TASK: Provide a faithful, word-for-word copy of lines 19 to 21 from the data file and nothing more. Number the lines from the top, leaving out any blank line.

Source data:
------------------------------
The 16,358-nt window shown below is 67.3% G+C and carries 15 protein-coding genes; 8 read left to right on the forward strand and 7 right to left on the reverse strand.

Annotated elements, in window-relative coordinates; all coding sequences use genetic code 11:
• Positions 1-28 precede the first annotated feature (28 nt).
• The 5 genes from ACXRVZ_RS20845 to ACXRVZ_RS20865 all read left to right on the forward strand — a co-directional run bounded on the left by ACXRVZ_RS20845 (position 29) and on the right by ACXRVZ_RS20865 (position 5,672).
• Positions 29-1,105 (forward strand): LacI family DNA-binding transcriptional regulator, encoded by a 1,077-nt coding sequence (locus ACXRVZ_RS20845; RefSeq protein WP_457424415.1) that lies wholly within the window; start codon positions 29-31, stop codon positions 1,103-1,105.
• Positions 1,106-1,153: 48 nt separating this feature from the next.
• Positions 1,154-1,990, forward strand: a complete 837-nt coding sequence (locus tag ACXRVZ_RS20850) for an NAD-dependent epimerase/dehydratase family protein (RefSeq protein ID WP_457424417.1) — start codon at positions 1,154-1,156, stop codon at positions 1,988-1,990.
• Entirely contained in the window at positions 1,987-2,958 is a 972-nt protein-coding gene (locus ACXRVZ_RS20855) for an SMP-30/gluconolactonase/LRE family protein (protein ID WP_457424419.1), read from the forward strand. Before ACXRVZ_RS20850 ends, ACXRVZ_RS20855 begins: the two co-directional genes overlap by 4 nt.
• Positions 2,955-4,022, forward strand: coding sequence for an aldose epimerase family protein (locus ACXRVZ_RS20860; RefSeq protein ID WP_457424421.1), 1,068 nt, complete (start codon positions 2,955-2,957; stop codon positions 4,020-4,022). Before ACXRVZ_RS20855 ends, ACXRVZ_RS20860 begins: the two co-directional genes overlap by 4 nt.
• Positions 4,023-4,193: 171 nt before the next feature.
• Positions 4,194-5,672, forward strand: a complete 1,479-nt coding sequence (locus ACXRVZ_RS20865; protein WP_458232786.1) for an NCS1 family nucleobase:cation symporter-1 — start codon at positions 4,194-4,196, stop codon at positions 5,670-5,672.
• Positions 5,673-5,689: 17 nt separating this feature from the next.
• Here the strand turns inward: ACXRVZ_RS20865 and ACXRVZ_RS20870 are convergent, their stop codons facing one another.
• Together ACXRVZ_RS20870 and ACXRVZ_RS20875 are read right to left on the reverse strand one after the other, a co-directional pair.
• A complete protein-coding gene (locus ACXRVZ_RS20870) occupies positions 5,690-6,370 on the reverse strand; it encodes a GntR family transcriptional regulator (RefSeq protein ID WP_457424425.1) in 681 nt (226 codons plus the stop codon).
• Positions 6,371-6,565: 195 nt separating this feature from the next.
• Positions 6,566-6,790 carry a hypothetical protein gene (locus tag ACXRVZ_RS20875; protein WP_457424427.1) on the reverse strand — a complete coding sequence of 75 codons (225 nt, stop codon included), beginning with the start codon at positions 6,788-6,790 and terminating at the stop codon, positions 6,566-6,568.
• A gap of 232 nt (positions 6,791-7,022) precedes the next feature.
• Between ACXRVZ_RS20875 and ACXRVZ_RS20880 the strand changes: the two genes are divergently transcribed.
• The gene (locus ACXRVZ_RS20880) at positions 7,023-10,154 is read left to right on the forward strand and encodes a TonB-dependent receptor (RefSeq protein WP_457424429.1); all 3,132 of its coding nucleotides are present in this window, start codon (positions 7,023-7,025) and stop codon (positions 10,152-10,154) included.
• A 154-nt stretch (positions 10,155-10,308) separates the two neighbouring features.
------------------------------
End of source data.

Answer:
• Between ACXRVZ_RS20875 and ACXRVZ_RS20880 the strand changes: the two genes are divergently transcribed.
• The gene (locus ACXRVZ_RS20880) at positions 7,023-10,154 is read left to right on the forward strand and encodes a TonB-dependent receptor (RefSeq protein WP_457424429.1); all 3,132 of its coding nucleotides are present in this window, start codon (positions 7,023-7,025) and stop codon (positions 10,152-10,154) included.
• A 154-nt stretch (positions 10,155-10,308) separates the two neighbouring features.